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Mark Hulbert: It turns out that bonds may be a riskier investment now than stocks


Stocks are riskier than bonds — everyone knows that. At least until this year. So far in 2022, long-term U.S. Treasurys have significantly underperformed U.S. stocks. The Vanguard Long-Term Treasury ETF

is sitting on a more-than-30% year-to-date loss, for example, versus a 23% total-return loss for the S&P 500

Is this year’s performance the exception that proves the rule? Or might the conventional wisdom about bonds be a case of what Humphrey O’Neill — the father of contrarian analysis — liked to tell his clients: “When everyone thinks alike, everyone is likely to be wrong.”

One telling piece of evidence suggesting that bonds might be riskier than stocks comes from recent research by Nicholas Rabener, founder and CEO of FactorResearch in London. He calculated the largest cumulative inflation-adjusted drawdown since 1928 for each of several asset classes. Ten-year Treasurys had the worst, at 61%. The S&P 500, in contrast, came in at 52%.

Rabener’s research would be of crucial importance at any time, but especially in light of this week’s report of worse-than-expected U.S. inflation. Treasury yields across the maturity spectrum rose in the wake of the news, translating to across-the-board bond-market losses. The S&P 500, in contrast, rose strongly.

Negative real return for long periods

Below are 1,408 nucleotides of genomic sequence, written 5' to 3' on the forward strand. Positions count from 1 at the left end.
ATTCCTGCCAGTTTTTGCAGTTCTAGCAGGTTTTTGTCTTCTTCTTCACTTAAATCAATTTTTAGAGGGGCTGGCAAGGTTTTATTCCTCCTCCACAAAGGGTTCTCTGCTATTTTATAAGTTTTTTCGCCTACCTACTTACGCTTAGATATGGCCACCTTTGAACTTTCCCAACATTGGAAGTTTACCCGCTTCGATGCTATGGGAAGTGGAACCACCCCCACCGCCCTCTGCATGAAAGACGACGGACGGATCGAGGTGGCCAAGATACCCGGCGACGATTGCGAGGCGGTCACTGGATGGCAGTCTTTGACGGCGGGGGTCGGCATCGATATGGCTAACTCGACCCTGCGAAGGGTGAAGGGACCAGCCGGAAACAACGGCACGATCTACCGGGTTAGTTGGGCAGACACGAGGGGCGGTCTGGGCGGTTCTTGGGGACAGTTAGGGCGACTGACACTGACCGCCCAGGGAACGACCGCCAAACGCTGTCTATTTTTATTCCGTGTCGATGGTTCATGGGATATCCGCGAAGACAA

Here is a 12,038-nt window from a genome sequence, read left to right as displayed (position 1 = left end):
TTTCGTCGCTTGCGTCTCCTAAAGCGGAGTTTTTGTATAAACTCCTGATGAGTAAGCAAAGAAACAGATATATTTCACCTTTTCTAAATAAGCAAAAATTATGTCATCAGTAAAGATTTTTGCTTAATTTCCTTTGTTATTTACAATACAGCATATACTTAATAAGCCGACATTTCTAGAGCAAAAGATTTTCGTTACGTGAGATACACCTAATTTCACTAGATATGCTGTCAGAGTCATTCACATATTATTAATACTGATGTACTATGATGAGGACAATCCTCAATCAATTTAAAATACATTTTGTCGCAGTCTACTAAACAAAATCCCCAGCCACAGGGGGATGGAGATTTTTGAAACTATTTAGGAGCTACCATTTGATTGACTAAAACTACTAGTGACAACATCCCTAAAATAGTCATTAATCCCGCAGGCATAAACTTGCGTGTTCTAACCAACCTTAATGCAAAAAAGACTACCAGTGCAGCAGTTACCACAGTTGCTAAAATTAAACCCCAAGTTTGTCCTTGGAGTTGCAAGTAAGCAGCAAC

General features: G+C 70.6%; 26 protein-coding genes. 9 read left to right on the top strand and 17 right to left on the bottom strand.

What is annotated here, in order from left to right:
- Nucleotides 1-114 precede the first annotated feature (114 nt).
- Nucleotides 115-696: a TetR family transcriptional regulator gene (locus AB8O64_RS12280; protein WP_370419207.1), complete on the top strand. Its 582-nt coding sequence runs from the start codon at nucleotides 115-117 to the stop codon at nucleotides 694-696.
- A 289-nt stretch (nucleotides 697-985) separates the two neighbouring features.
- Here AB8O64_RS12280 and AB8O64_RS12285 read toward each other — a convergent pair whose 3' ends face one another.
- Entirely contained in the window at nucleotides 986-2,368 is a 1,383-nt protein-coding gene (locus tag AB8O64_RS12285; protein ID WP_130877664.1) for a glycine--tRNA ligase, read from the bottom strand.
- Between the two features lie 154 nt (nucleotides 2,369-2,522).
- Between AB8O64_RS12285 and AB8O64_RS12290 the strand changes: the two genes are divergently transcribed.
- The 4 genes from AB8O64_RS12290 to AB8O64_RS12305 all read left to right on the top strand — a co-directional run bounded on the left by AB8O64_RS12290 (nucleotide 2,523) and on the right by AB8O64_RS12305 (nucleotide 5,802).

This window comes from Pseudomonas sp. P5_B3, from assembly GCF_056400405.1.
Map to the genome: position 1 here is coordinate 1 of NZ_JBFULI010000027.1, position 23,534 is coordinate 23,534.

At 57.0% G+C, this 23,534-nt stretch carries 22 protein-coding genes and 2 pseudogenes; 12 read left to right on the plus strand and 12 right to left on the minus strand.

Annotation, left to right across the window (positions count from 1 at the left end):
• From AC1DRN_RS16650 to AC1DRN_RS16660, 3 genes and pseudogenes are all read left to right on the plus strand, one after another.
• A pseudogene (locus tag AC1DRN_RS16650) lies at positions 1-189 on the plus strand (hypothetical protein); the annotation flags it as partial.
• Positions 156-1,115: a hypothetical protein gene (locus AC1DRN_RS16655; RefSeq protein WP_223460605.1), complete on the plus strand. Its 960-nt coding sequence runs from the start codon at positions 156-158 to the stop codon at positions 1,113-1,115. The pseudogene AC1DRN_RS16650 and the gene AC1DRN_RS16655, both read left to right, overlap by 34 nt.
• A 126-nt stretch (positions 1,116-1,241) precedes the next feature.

Rabener’s statistic is not the only one that suggests bonds may be riskier than most of us think, both in absolute terms and relative to stocks. Another is how long the various asset classes historically have remained underwater in inflation-adjusted terms. According to Credit Suisse’s Global Investment Returns Yearbook, U.S. government bonds took the the longest to recover — 57 years.

According to the yearbook’s authors — Elroy Dimson, a finance professor at Cambridge University; Paul Marsh, a finance professor at the London Business School; and Mike Staunton, director of that institution’s London Share Price Database — U.S. government bonds produced an inflation-adjusted loss between 1924 and 1981. For U.S. stocks, in contrast, the longest period since 1900 over which they produced a negative real total return was 16 years.

It really shouldn’t come as a huge surprise that long-term Treasurys have produced a bigger loss this year than the S&P 500. It’s happened before. But bear markets have a way of teaching us the history we have been overlooking. As Rabener puts it, “Investors need to rapidly change their perception of bonds.”

Mark Hulbert is a regular contributor to MarketWatch. His Hulbert Ratings tracks investment newsletters that pay a flat fee to be audited. He can be reached at

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